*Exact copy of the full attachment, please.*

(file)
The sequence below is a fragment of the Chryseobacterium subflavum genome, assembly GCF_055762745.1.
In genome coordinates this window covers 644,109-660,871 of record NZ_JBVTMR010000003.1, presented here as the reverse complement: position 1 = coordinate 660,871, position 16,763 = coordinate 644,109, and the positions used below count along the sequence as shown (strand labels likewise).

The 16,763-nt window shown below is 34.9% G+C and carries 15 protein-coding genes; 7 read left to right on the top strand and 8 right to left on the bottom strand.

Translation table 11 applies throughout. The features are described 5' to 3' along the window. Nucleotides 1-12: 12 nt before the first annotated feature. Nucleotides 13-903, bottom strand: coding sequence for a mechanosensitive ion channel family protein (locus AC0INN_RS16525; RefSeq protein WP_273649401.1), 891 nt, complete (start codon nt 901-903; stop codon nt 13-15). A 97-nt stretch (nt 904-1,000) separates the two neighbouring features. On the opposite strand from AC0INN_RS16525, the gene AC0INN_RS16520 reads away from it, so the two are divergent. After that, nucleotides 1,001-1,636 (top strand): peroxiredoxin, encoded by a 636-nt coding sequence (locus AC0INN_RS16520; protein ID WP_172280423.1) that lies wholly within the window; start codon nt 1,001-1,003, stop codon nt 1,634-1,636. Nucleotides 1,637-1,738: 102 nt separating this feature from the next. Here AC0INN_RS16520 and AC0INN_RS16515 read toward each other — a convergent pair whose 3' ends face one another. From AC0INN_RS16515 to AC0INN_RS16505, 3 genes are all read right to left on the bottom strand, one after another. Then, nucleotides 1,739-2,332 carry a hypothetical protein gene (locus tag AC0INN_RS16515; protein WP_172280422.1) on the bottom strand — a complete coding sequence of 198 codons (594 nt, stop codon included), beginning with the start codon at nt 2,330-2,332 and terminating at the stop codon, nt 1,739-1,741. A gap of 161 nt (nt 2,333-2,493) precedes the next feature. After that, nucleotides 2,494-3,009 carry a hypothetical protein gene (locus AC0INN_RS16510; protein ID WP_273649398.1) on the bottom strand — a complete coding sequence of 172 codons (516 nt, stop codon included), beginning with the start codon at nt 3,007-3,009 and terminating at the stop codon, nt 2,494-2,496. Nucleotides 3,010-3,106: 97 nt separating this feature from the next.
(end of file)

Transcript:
The sequence below is a fragment of the Chryseobacterium subflavum genome, assembly GCF_055762745.1.
In genome coordinates this window covers 644,109-660,871 of record NZ_JBVTMR010000003.1, presented here as the reverse complement: position 1 = coordinate 660,871, position 16,763 = coordinate 644,109, and the positions used below count along the sequence as shown (strand labels likewise).

The 16,763-nt window shown below is 34.9% G+C and carries 15 protein-coding genes; 7 read left to right on the top strand and 8 right to left on the bottom strand.

Translation table 11 applies throughout. The features are described 5' to 3' along the window. Nucleotides 1-12: 12 nt before the first annotated feature. Nucleotides 13-903, bottom strand: coding sequence for a mechanosensitive ion channel family protein (locus AC0INN_RS16525; RefSeq protein WP_273649401.1), 891 nt, complete (start codon nt 901-903; stop codon nt 13-15). A 97-nt stretch (nt 904-1,000) separates the two neighbouring features. On the opposite strand from AC0INN_RS16525, the gene AC0INN_RS16520 reads away from it, so the two are divergent. After that, nucleotides 1,001-1,636 (top strand): peroxiredoxin, encoded by a 636-nt coding sequence (locus AC0INN_RS16520; protein ID WP_172280423.1) that lies wholly within the window; start codon nt 1,001-1,003, stop codon nt 1,634-1,636. Nucleotides 1,637-1,738: 102 nt separating this feature from the next. Here AC0INN_RS16520 and AC0INN_RS16515 read toward each other — a convergent pair whose 3' ends face one another. From AC0INN_RS16515 to AC0INN_RS16505, 3 genes are all read right to left on the bottom strand, one after another. Then, nucleotides 1,739-2,332 carry a hypothetical protein gene (locus tag AC0INN_RS16515; protein WP_172280422.1) on the bottom strand — a complete coding sequence of 198 codons (594 nt, stop codon included), beginning with the start codon at nt 2,330-2,332 and terminating at the stop codon, nt 1,739-1,741. A gap of 161 nt (nt 2,333-2,493) precedes the next feature. After that, nucleotides 2,494-3,009 carry a hypothetical protein gene (locus AC0INN_RS16510; protein ID WP_273649398.1) on the bottom strand — a complete coding sequence of 172 codons (516 nt, stop codon included), beginning with the start codon at nt 3,007-3,009 and terminating at the stop codon, nt 2,494-2,496. Nucleotides 3,010-3,106: 97 nt separating this feature from the next.